Wednesday, 21 September 2011

Falkland Chunky!

OH has dyed up some Falkland Chunky in his shop in 300g hanks that are perfect for the Monkey Puzzle Scarf.
I used 300g for the test knit, but had it in 100g hanks, which meant I had ends to join in and weave in as I went  - not my favourite pastime!
This yarn is so soft and squooshy, and would knit the Monkey Puzzle all in one, and you'll know that the colour will be true through the scarf (although OH dyes skeins together, there's normally some variation due to how he dyes semisolids and variegated yarns).  I've swiped a Scarlet Ibis, as I really fancy a soft, warm chunky scarf in a bright red to keep me warm this winter!

Thursday, 4 August 2011

We Love Our Supplier...

...who managed to find 8 cones of the Falkland Chunky I originally designed the Monkey Puzzle Scarf in. OH will be dyeing up 300g skeins, which is enough to knit the scarf, without having to join ends (or weave anything in other than cast on/cast off).
While OH is busy dyeing up the chunky (and preparing for a couple of shows we'll be attending - one near Edinburgh on 20th August, and one in Coldstream on 27th), he's having a sale to clear some space.
There's also some delicious local fibre listed. The Shetland and Shetland/Bowmont come from a farm just north of Alnwick, and the Manx is from a community grazing project - these sheep were in the country park where OH volunteers last summer, so we knew some of the sheep whose fibre he is selling! I've spindled the Manx, which was a delight, and have just started with the Moorit Shetland. The prep is sliver, which is a woolen prep, and is therefore good for soft and bouncy yarn.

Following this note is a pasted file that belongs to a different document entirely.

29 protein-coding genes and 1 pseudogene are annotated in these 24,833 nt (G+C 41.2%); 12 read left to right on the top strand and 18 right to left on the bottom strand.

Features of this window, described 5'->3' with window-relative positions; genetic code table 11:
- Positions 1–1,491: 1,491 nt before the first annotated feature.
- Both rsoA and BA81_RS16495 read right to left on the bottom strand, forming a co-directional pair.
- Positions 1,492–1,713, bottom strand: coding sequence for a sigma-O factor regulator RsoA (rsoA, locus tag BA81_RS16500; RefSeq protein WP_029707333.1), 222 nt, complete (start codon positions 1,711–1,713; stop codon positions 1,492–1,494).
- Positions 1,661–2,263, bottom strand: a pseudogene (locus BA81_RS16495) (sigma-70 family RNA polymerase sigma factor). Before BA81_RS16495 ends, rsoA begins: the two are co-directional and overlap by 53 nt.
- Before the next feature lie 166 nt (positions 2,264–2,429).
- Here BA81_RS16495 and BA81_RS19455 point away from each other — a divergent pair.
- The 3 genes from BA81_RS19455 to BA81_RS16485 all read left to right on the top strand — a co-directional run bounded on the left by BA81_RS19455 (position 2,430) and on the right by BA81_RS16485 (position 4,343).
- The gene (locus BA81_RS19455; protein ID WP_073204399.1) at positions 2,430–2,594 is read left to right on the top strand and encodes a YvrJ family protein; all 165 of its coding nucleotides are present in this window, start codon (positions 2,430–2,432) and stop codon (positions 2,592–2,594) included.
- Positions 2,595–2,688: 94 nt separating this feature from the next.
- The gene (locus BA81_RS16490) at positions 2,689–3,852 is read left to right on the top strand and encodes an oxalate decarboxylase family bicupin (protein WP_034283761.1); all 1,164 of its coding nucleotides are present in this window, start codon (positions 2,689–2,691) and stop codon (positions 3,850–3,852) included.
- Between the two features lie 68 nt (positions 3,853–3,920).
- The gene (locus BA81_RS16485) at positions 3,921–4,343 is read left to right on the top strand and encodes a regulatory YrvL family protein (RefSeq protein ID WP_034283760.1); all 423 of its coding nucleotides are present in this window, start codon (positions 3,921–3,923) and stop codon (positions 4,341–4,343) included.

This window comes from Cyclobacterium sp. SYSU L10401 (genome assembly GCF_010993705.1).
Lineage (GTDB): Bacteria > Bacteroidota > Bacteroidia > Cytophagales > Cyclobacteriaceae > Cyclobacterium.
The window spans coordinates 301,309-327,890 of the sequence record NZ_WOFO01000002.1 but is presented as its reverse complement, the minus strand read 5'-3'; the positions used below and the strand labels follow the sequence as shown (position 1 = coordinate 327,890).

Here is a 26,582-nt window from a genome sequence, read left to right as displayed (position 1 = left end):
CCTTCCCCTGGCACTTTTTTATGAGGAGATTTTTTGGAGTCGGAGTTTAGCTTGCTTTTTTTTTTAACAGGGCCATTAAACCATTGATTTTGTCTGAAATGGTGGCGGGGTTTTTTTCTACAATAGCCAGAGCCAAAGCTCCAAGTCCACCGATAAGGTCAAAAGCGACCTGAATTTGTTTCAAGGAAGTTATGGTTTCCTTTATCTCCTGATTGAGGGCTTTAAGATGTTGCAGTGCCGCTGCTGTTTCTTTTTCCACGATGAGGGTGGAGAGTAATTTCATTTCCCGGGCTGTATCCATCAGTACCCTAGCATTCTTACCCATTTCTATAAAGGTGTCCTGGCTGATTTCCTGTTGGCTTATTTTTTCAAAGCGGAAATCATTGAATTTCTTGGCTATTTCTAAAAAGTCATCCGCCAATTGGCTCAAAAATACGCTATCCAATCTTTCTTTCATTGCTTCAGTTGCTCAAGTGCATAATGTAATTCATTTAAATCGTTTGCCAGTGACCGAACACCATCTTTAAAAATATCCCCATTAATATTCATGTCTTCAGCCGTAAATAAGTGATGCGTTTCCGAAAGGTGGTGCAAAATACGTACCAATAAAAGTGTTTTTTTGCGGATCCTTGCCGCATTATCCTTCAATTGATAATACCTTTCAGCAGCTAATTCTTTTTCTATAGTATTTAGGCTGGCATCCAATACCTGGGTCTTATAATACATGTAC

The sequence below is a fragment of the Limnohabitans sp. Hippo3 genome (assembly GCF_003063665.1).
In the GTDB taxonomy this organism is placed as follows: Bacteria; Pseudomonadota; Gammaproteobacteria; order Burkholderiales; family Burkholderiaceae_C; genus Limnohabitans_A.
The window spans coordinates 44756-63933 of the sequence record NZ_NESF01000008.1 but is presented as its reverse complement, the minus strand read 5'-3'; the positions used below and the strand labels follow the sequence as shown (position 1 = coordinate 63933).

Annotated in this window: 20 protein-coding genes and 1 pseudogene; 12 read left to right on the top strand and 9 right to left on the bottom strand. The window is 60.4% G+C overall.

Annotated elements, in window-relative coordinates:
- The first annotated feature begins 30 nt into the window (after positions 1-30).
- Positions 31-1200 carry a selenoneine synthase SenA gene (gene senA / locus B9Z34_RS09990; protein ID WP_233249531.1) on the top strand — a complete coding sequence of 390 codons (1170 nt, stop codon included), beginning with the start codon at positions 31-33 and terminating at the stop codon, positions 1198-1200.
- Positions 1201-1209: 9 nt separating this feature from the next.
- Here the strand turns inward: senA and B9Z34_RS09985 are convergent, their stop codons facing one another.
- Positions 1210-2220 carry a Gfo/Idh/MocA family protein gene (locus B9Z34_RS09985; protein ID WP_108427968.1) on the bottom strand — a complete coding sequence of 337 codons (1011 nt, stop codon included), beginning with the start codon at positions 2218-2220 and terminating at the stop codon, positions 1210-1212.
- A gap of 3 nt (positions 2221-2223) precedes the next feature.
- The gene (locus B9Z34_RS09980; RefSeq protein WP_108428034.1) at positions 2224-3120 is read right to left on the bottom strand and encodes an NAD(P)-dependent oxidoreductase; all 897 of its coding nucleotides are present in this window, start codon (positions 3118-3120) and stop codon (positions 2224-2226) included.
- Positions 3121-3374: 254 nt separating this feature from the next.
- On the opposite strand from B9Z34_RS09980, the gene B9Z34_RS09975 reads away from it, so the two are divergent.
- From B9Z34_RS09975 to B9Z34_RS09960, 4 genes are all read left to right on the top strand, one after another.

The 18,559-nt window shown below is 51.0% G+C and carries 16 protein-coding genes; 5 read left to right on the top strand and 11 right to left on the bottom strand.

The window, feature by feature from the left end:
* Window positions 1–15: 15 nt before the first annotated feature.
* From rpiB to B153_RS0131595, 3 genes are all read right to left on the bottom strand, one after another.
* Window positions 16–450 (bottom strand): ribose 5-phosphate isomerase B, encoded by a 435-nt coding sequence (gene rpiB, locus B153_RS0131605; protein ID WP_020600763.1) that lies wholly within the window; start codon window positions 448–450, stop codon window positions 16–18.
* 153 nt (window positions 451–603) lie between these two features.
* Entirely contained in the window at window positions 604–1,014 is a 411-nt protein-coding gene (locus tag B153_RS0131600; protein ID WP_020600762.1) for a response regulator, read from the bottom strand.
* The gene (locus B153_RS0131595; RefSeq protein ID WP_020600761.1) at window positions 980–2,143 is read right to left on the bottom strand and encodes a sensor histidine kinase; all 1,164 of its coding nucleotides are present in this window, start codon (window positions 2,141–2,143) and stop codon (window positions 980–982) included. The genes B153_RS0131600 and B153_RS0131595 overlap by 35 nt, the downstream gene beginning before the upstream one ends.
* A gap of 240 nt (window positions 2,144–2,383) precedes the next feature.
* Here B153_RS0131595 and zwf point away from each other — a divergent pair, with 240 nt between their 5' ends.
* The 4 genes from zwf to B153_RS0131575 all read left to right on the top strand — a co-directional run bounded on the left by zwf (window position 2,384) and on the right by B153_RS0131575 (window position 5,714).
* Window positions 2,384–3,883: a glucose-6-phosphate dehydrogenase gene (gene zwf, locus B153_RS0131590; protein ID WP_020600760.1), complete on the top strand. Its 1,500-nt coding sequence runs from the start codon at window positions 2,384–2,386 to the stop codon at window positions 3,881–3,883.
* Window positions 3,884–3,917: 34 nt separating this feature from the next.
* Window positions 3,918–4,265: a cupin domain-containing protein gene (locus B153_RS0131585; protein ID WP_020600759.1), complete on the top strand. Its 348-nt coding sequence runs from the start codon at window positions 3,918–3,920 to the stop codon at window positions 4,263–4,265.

In other news, I've started with this year's Guild Challenge - so my next post will include buckets, onion bags, and a human spin dryer!

Friday, 22 July 2011

Fresh Designs: Scarves - Monkey Puzzle Scarf

I’m proper published and all now.

Fresh Designs: Scarves went live late last night UK time, and is available as an e-book via There are ten designs in the book, many of which I really want to knit myself, and my Monkey Puzzle Scarf is in there as well.

The inspiration for the scarf is exactly as it says in the title – the Monkey Puzzle tree with its parallel arrangement of thickly covered branches. I wanted to design a scarf that would be a quick knit, even for someone relatively new to knitting, which would be warm and snuggly, and which would keep out the winter chills. So it’s very basic. If you can cast on, cast off, knit, purl and count, you can knit this scarf. It uses stocking stitch and reverse stocking stitch to create the texture. I’m also around to answer any questions you may have.